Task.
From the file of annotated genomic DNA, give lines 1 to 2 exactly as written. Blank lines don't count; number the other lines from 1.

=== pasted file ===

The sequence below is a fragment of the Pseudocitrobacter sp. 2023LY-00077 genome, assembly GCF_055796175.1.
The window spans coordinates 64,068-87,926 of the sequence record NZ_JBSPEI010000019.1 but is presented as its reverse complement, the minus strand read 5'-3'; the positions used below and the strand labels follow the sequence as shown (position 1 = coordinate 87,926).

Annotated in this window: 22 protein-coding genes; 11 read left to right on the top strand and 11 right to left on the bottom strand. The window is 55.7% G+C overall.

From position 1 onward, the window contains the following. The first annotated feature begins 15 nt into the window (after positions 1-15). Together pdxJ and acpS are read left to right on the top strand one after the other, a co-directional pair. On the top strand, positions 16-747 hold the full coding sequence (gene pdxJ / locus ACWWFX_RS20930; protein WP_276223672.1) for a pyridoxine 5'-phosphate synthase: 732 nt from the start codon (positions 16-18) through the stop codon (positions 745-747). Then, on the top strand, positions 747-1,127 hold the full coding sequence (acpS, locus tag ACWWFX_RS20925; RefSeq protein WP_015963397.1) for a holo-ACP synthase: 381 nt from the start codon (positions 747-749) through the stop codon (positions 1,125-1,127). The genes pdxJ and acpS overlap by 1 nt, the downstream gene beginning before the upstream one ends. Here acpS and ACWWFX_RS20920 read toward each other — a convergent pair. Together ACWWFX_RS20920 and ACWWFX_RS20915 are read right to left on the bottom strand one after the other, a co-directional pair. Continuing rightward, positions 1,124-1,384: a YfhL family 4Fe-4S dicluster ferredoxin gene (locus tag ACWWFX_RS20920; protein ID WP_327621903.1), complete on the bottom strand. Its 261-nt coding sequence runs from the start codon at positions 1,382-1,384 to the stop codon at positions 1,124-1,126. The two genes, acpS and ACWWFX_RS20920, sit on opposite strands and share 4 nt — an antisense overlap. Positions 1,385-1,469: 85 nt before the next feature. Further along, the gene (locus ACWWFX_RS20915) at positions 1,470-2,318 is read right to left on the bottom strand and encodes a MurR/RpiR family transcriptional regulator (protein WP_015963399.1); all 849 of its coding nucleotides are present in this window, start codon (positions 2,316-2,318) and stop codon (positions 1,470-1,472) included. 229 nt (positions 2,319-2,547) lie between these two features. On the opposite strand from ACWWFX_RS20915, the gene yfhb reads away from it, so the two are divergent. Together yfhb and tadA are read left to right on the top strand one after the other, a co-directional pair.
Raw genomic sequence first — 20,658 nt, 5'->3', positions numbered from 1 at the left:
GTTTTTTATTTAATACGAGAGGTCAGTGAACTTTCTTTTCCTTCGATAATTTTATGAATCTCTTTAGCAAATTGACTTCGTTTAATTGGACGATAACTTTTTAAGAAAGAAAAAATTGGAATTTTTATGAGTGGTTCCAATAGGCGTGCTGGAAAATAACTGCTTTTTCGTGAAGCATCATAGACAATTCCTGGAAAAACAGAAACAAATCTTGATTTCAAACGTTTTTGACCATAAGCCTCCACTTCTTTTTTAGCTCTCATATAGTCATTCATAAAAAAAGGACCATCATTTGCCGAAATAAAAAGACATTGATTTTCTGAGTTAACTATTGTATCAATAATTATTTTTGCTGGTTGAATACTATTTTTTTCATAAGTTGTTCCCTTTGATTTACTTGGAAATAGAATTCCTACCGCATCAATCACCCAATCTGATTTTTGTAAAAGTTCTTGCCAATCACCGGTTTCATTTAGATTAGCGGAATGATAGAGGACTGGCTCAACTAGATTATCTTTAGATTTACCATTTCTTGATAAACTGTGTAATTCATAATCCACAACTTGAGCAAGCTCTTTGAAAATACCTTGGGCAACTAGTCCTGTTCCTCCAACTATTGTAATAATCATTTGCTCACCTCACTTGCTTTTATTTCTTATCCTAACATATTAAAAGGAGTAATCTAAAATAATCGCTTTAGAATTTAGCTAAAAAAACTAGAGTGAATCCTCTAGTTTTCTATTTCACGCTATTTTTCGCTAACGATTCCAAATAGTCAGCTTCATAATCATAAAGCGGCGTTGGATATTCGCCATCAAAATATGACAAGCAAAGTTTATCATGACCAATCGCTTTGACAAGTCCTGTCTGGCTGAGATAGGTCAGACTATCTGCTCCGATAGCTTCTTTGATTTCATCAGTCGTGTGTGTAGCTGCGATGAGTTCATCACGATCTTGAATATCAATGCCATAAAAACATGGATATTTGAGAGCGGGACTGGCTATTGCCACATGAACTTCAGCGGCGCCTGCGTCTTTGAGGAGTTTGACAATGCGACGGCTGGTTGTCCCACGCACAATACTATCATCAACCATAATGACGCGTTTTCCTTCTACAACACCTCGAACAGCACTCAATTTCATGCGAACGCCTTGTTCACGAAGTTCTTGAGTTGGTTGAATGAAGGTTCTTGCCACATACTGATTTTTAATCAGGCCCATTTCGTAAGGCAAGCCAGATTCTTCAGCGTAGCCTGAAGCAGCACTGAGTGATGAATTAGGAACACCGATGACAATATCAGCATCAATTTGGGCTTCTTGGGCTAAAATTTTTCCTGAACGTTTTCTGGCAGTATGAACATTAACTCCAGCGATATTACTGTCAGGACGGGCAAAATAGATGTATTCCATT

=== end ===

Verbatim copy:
The sequence below is a fragment of the Pseudocitrobacter sp. 2023LY-00077 genome, assembly GCF_055796175.1.
The window spans coordinates 64,068-87,926 of the sequence record NZ_JBSPEI010000019.1 but is presented as its reverse complement, the minus strand read 5'-3'; the positions used below and the strand labels follow the sequence as shown (position 1 = coordinate 87,926).